This is a guest article from Rachel Walker, a FastUpFront Blog contributor and business author.
As the Internet and ecommerce continue to evolve, the topic of online business partnerships has been getting an increasing amount of airtime among entrepreneurs. But, it seems that much of this emphasis is being put in the wrong places, and it is setting the stage for some high stakes online business failures.
When I hear colleagues talking about partnering with other people in an online venture, the discussion usually revolves around a lot of the basics, like how they are going to find the right people to join up with, how they should divide up the money, and how they should share the day-to-day responsibilities.
While all of these things are certainly important, at the same time there seems to be a kind of superficiality to it all. Online entrepreneurs are often disconnected from the fact that an Internet business partnership is much like its brick-and-mortar counterpart, and thus requires a formal process of establishment. Moreover, when issues like global ecommerce law and taxation are involved and the partners are from different countries, an online business partnership can in several ways be even more complicated to set up than a brick and mortar one.
Why Promising Online Business Partnerships Fail
There are several qualities inherent to doing business online which require that special care be taken when establishing an online business partnership. If any of these areas are overlooked, then even the most promising partnerships can crumble, taking all that was invested with them:
A false sense of informality. Even where there is the potential earn some serious money, the circumstances of an online business can make the whole affair seem casual. The founders may be working out of their homes, the start up overhead could be relatively small, and the initial risks in general could be limited. Moreover, since online businesses tend to have a lower barrier to entry, the founders can easily get caught up in their ideas and forget that they are dealing with a real business. This is no doubt part of the reason why the vast majority of online start ups won’t last more than three months- whether or not they involved a partnership.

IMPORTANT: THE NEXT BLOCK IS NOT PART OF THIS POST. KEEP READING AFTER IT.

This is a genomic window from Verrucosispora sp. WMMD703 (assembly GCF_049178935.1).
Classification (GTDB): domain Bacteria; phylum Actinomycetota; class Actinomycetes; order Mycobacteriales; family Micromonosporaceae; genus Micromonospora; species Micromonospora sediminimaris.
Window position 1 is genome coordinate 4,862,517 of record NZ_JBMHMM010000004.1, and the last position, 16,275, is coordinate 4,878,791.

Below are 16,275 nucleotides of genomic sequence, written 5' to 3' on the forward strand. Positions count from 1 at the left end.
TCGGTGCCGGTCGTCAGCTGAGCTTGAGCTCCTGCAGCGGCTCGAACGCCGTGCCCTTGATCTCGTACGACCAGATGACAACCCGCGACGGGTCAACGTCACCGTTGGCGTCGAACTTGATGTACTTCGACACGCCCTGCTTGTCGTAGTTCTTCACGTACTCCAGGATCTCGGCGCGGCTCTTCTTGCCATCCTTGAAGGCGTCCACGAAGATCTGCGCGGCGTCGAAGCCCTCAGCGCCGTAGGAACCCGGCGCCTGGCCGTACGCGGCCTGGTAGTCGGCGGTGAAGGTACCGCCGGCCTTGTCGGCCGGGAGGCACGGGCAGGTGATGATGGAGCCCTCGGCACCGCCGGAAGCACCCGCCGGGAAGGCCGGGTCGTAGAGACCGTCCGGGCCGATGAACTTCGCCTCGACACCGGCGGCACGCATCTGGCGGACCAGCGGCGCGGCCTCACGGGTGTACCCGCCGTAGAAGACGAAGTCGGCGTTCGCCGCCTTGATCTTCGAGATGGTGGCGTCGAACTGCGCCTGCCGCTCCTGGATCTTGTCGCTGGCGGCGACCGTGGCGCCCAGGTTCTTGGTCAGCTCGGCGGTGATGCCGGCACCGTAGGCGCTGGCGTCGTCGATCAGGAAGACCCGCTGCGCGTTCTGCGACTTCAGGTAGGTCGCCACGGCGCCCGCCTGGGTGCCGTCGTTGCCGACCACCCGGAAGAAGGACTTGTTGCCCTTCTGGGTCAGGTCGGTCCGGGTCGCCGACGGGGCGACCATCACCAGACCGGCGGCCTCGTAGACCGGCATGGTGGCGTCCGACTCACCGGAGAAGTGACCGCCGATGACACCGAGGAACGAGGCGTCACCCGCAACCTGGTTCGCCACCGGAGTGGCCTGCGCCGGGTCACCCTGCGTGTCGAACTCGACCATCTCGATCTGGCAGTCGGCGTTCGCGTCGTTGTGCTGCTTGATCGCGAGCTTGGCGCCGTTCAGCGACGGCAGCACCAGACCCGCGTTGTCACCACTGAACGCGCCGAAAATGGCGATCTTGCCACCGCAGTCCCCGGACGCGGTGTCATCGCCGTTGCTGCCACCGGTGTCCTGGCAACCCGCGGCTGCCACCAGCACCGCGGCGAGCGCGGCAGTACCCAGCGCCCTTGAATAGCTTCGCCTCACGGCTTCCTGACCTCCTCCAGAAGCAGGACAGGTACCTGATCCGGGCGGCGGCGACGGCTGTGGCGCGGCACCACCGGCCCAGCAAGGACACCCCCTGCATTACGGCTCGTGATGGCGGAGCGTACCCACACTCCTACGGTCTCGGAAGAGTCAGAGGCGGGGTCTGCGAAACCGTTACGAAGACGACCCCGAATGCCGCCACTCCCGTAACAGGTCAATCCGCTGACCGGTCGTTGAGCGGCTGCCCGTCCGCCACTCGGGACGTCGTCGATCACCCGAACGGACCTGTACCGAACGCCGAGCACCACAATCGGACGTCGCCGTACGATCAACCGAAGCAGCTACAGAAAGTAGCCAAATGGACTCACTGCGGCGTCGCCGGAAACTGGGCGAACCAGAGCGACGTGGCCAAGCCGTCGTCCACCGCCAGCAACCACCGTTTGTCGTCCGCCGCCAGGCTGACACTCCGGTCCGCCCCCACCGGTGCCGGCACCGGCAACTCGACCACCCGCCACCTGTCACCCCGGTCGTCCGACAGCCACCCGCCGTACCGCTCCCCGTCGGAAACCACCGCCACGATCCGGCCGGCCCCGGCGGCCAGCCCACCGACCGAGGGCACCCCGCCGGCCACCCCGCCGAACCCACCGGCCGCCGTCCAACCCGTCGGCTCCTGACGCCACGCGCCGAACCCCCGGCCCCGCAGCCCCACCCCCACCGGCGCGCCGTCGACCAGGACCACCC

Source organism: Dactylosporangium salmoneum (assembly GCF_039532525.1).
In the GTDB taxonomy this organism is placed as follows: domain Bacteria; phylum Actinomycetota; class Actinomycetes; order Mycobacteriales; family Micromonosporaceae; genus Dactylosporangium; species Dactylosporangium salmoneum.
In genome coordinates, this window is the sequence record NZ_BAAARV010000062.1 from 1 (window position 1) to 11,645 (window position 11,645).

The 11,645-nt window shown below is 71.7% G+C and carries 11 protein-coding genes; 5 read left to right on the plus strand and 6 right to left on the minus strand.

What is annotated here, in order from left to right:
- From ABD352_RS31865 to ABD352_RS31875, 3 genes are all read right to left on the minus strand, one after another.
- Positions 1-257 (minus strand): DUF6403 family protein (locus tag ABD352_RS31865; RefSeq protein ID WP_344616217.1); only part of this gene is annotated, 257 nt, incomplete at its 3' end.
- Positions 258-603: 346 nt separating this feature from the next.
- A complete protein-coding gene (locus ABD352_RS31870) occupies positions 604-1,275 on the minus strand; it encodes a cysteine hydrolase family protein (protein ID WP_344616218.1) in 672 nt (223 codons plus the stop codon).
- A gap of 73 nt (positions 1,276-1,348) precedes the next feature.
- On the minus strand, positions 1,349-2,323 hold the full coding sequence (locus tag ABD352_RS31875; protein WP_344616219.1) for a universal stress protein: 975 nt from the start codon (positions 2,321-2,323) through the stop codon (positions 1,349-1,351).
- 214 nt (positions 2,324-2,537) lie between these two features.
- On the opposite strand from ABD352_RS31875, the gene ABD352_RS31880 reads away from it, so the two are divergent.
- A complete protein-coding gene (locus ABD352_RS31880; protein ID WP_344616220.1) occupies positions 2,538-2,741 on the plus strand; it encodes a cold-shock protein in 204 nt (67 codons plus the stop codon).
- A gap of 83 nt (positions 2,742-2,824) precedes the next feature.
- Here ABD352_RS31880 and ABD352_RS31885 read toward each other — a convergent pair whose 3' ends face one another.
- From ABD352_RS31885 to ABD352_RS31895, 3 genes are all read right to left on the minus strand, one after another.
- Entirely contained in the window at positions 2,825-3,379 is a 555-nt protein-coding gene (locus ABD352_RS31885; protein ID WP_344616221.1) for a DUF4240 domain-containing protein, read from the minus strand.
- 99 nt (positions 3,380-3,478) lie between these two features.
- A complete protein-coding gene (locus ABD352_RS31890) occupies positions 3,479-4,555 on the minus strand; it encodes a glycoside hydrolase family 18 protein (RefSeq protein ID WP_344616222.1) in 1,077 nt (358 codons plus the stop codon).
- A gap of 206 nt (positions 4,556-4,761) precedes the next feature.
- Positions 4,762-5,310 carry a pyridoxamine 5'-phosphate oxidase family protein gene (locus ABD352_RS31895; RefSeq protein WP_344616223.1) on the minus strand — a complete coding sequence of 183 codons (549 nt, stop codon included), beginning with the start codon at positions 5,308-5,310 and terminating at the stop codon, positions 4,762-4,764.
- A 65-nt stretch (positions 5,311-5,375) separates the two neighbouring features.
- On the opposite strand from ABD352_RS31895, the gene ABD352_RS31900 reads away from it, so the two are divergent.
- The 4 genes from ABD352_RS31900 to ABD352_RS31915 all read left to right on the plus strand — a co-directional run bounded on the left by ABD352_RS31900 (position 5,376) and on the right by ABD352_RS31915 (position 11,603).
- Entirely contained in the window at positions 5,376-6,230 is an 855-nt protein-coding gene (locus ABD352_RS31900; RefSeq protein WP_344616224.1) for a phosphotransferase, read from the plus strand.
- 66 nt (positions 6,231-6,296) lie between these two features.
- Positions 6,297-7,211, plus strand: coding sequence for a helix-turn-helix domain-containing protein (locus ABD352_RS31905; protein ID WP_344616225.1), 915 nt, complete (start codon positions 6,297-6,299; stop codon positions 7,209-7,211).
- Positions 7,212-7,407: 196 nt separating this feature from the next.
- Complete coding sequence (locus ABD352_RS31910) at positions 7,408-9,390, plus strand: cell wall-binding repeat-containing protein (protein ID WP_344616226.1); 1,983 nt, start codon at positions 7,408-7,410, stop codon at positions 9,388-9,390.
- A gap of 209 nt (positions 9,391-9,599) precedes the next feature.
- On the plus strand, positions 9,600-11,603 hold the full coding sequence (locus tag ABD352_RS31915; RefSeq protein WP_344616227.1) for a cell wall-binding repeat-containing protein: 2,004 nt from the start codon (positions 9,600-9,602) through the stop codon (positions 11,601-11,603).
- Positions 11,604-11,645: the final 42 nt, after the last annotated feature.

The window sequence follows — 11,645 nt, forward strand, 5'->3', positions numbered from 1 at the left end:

The potential for explosive income generation. With brick and mortar businesses, pace of sales growth is often limited to the local market, and is therefore somewhat steady and predictable. When it comes to online business, however, sales growth can be much quicker- especially if the business has a national or global customer-base. Sales can also suddenly skyrocket, and the income can far exceed the original inputs. All of this has to be considered when deciding how each partner in the online business will be compensated.
The intangibles. All businesses are built with some soft assets. But, when a venture is online, those soft assets and inputs can take up a much larger part of the business. There are things like content, software, the URL of the site, even the site’s online reputation and social following are real assets that should be considered in any serious partnership.
Rapid change. The pace of change online is very quick. While early stage and high growth companies can experience a similar rate of change, with anything online, it’s just the norm. Ecommerce in particular has been front and center in this sea of change. Things like personalize shopping experiences, social media integration, mobile support, and customer relationship management, are only a few years old, and they continue to evolve. What this means for online business partnerships is that the partners need to constantly be re-evaluating and updating their agreements to reflect any fundamental changes made to the business’ model or operations.
International challenges. As I hinted to above, where partners are connecting across international borders, there may be a whole host of legal issues to consider, and that comes on top of the logistical challenges of working with someone from another country. While the Internet makes it easy for such a partnership to happen, all partners need to exercise their full due diligence and consult with a qualified professional so that they don’t run into debilitating legal or logistical problems later on.
In short, the Internet may open the door for many aspiring entrepreneurs because it lowers the barriers to entry and it has the power to bring people together who wouldn’t be otherwise. But an online business is still a business and needs to be treated like one. When it comes to online business partnerships in particular, a great deal of care and effort has to be made to give the venture the best chance for success.
About Rachel Walker: Rachel is a FastUpFront Blog contributor and business author. Finance your small business with a business loan from Fastupfront: http://www.fastupfront.com